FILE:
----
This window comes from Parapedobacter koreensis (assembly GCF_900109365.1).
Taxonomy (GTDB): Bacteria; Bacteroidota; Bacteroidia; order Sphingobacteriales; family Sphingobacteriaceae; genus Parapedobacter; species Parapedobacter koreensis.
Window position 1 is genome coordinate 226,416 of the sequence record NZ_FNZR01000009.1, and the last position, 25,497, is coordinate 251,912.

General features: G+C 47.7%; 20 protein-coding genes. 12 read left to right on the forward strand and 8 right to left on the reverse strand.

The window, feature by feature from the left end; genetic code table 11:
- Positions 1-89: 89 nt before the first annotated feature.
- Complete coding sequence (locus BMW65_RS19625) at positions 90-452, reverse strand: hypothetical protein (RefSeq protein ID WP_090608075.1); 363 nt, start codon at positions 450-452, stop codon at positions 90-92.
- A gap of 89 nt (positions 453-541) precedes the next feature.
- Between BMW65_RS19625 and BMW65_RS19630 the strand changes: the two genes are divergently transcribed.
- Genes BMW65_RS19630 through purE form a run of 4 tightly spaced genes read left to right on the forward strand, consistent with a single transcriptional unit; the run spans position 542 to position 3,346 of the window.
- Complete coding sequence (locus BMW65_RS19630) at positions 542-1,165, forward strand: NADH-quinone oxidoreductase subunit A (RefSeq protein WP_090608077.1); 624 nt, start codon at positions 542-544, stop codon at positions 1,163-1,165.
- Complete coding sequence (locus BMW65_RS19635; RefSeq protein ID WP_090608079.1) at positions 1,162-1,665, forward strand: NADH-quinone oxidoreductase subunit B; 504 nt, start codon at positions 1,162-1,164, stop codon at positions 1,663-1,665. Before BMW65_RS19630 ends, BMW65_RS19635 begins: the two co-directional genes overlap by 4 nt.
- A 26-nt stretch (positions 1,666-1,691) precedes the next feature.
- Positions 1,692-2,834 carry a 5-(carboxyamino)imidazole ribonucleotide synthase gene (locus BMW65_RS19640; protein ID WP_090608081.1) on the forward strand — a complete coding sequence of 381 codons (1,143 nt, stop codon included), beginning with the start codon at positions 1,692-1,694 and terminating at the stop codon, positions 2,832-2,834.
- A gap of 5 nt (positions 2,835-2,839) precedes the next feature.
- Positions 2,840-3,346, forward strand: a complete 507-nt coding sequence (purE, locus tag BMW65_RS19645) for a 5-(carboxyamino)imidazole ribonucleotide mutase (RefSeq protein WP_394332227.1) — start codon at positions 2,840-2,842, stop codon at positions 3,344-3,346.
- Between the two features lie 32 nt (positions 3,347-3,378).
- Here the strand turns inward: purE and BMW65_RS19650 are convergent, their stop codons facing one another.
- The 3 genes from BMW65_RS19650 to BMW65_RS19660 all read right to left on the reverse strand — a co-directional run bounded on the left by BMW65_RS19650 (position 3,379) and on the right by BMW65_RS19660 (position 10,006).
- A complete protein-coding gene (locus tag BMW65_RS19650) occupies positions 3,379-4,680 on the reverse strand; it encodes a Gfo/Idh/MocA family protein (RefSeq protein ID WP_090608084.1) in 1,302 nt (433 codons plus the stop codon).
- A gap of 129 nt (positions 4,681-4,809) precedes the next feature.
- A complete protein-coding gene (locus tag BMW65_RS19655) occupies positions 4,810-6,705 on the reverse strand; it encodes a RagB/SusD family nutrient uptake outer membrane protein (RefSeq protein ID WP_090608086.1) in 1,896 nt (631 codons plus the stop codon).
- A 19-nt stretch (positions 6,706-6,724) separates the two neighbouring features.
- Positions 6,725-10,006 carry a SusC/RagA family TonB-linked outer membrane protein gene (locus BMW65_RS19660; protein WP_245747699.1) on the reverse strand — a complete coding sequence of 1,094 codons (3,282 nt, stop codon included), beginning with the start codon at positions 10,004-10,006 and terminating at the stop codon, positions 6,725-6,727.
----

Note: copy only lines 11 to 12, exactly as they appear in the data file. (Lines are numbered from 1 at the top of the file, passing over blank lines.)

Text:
- Complete coding sequence (locus BMW65_RS19630) at positions 542-1,165, forward strand: NADH-quinone oxidoreductase subunit A (RefSeq protein WP_090608077.1); 624 nt, start codon at positions 542-544, stop codon at positions 1,163-1,165.
- Complete coding sequence (locus BMW65_RS19635; RefSeq protein ID WP_090608079.1) at positions 1,162-1,665, forward strand: NADH-quinone oxidoreductase subunit B; 504 nt, start codon at positions 1,162-1,164, stop codon at positions 1,663-1,665. Before BMW65_RS19630 ends, BMW65_RS19635 begins: the two co-directional genes overlap by 4 nt.